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      I seem to recall that JT was not exactly homeless, though he was a vagabond. He had a legitimate address in Hanover, NH.

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        Sharon G Miller

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        Hi Wyclif, Actually, Adam was homeless. He had an acquaintance in Hanover, NH, who was building a cabin on his property and allowed Adam to stay in it for a few winters while it was being built. This meant that Adam spent a few winters in a cabin that had no roof – so it snowed in on his bed. It had no running water, and the only heat was from a wood stove that you obviously had to sit very close to if you wanted any benefit from that stove, since there was no roof and no protection from the elements. After a few years, when the cabin was finished, he couldn’t stay there in the winters any more. He had been doing odd jobs for the guy who owned the property in exchange for being allowed to stay in this half-built mess of a place, but once it was finished, the odd jobs weren’t good enough for Adam to be able to continue to stay there. The guy allowed Adam to continue to send mail there, in any case. I guess you never visited Adam in Hanover, so you wouldn’t have known his situation. He liked to meet people in the library or at a restaurant there, so they wouldn’t see his “living situation”. Adam did have a strong sense of pride and clearly didn’t show some of his deepest vulnerabilities to most people.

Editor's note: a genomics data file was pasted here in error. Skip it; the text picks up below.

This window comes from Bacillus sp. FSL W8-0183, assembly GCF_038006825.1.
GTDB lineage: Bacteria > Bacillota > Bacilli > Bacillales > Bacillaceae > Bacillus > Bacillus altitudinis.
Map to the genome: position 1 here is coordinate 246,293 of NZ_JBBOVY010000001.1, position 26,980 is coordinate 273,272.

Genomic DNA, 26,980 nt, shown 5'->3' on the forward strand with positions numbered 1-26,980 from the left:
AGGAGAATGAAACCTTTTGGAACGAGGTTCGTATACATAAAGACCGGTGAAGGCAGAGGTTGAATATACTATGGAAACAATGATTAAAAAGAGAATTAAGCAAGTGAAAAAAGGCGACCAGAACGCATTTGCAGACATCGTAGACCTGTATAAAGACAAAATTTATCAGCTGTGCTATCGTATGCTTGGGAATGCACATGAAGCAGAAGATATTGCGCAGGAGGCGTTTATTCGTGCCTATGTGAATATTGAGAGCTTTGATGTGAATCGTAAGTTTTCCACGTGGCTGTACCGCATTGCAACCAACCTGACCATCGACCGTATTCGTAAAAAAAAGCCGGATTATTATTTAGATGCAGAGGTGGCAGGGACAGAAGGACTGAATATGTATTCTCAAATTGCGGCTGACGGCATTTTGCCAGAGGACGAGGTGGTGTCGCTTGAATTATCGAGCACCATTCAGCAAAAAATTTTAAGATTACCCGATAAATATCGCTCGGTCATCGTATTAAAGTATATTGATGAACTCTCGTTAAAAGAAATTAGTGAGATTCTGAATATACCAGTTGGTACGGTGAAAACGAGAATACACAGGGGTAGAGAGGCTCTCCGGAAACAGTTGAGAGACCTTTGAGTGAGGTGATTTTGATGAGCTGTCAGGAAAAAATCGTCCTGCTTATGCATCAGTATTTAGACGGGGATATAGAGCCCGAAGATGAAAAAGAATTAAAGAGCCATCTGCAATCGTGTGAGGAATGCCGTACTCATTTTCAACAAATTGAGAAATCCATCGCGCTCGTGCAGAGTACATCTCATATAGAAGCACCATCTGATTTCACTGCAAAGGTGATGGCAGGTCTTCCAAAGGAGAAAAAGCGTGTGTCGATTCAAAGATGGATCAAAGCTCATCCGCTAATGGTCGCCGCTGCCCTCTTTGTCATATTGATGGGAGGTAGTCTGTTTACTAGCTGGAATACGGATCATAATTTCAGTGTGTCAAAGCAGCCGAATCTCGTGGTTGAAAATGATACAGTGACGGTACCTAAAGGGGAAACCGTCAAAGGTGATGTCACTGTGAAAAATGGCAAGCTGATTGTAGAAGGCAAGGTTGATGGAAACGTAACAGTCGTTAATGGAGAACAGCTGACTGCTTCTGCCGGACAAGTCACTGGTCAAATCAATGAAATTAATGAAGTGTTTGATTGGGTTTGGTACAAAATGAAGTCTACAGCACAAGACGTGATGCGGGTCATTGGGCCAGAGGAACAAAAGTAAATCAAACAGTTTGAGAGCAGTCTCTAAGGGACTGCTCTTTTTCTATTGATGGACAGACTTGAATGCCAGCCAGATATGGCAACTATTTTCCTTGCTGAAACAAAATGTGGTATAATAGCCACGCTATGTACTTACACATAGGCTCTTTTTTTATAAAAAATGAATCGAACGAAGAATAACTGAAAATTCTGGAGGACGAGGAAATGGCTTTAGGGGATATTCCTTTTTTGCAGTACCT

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          Deborah SG

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          I like to think of him as living in Hanover, because it is so close to the AT 🙂

          To me, a success is someone doing what they love. He loved hiking and helping. He truly loved his daughter.